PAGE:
Like I said, this is a bad time to try to assess Palin, because our view of her will be obscured by partisan arguments from both sides—and the partisans from the right have leapt to defend Palin's ignorance on the Bush Doctrine. In the process, they have defined the term out of existence, arguing, as Charles Krauthammer does, that "there is no single meaning of the Bush Doctrine."
Gibson defined the Bush Doctrine as "anticipatory self-defense," i.e., attacking in order to stop an imminent attack from the enemy. But that principle is as old as war itself. The central tenet of the Bush Doctrine is a specific form of pre-emption: unilateral military action to prevent terrorist-sponsoring regimes from acquiring weapons of mass destruction. By muddying this identification, the conservative partisans are doing themselves and the country a great disservice, because the real Bush Doctrine is an idea that deserves to be preserved and defended, especially now when we ought to be invoking it against Iran.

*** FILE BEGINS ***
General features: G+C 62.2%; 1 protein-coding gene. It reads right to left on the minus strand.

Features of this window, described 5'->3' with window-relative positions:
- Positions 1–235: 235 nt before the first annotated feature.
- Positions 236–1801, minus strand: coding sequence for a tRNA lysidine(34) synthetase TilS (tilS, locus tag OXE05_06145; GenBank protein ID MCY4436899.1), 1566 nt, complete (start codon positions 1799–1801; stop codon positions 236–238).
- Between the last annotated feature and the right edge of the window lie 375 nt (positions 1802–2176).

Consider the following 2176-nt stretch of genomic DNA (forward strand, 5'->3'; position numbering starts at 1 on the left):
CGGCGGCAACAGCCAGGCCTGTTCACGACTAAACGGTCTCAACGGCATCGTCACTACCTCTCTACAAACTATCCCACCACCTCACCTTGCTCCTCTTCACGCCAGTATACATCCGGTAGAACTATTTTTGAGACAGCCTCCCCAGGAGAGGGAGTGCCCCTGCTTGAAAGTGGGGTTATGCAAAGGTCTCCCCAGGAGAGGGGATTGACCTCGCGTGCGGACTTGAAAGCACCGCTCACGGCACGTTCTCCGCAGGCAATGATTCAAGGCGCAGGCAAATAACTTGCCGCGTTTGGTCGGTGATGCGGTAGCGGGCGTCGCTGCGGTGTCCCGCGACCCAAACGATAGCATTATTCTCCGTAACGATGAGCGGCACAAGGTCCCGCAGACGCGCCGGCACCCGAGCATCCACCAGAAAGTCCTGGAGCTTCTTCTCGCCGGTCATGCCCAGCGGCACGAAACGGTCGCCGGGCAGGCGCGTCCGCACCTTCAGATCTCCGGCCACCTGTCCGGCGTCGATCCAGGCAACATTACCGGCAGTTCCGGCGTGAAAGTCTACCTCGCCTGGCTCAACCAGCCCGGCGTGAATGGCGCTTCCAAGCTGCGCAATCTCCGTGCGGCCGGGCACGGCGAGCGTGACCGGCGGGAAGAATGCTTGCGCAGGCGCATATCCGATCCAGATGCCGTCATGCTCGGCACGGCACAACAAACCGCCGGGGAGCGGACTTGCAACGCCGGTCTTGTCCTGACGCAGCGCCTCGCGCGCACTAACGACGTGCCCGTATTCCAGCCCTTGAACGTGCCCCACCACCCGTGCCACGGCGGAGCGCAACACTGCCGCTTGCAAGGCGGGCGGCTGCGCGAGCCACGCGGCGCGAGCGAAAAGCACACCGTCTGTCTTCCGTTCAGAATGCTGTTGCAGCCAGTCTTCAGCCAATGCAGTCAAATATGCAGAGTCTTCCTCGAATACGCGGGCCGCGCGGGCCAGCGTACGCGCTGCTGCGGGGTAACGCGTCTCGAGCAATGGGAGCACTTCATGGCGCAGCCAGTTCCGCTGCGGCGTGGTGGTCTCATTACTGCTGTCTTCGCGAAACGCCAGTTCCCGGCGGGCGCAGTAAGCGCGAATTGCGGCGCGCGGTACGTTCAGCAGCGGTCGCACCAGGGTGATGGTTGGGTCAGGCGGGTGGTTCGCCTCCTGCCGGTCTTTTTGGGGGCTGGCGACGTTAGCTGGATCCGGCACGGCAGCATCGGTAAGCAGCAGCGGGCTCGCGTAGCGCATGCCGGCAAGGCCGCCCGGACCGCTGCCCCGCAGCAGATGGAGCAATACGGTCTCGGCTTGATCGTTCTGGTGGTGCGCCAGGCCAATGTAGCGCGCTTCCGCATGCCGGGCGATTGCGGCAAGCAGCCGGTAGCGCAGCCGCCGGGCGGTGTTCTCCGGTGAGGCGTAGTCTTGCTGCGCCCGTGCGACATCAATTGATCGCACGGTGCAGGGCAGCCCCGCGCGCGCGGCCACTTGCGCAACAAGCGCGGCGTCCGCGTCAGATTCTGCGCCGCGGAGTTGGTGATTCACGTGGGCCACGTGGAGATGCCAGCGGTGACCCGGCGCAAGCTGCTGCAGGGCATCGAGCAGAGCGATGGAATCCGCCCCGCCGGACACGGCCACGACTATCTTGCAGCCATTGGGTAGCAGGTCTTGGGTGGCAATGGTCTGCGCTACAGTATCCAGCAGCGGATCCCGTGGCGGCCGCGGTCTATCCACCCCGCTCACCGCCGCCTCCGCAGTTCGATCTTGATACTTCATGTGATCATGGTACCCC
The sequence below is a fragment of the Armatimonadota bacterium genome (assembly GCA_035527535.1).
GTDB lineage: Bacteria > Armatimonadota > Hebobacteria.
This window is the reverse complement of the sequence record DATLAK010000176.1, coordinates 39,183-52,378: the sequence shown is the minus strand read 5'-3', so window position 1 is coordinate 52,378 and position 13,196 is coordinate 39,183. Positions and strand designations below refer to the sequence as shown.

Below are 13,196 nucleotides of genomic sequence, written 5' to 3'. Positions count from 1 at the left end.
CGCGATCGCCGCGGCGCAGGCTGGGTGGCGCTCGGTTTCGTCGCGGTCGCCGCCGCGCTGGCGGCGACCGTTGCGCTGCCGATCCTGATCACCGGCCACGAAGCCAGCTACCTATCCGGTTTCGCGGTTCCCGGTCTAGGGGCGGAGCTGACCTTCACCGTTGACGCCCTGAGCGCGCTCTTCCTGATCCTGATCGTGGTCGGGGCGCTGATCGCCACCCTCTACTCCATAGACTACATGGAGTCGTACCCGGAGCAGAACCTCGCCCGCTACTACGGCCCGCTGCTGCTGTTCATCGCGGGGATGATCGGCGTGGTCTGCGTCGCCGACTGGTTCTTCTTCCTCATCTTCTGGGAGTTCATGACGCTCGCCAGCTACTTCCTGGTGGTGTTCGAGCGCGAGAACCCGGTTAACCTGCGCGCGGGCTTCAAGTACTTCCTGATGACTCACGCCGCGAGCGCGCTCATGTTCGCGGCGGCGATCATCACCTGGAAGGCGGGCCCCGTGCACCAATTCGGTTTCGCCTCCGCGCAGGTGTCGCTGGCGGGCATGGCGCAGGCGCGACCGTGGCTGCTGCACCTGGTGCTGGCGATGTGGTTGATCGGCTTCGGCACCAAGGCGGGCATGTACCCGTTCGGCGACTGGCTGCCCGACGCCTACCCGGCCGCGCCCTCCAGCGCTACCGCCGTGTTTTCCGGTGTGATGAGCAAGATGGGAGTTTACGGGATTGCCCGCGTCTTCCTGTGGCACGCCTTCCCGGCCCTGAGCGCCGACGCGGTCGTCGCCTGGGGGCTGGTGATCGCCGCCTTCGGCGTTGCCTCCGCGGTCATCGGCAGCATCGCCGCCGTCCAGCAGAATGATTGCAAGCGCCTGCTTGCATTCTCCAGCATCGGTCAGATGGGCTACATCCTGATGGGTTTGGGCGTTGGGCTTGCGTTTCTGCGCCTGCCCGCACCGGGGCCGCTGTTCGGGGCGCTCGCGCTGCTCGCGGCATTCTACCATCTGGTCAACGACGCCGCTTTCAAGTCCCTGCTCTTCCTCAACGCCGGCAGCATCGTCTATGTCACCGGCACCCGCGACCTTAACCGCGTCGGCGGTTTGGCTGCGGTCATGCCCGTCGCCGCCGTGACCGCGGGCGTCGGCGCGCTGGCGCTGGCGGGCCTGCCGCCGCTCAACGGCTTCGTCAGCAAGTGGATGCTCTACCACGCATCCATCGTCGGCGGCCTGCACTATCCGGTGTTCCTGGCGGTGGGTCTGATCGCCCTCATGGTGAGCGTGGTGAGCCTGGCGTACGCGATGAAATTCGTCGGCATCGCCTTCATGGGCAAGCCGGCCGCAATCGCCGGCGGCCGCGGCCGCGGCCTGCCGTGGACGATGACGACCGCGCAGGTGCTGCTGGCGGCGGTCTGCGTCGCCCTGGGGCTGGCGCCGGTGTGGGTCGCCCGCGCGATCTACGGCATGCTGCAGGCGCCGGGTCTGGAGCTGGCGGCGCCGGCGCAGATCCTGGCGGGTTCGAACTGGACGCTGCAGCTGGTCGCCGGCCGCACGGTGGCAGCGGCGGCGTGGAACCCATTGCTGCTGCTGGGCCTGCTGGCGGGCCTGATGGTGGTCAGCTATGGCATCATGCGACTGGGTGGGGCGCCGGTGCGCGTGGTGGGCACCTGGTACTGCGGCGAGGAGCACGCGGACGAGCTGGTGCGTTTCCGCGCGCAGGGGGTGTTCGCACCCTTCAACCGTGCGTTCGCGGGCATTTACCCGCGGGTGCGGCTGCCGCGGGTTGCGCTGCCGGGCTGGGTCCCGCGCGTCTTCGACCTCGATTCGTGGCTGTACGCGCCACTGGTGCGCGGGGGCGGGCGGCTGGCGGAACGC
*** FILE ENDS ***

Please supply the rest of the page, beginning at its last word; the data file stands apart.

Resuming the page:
What emerged very clearly from Palin's foreign policy questions—and also, to a certain extent, from her replies on domestic policy—is a lack of contact and familiarity with the national debate on these questions.
Decades of inside-the-beltway experience is no guarantee that a politician will know what he is doing; just look at Joe Biden. But not being immersed in the concrete facts about the big issues of the day is an enormously liability; it undercuts a leader's ability to make timely, independent judgments about events. Take, for example, Barack Obama's slow and confused response to the Russian invasion of Georgia. At first, he didn't realize the event was important enough to interrupt his vacation, then it took him a full week of conferring with his advisors to come around to something close to the position John McCain started with.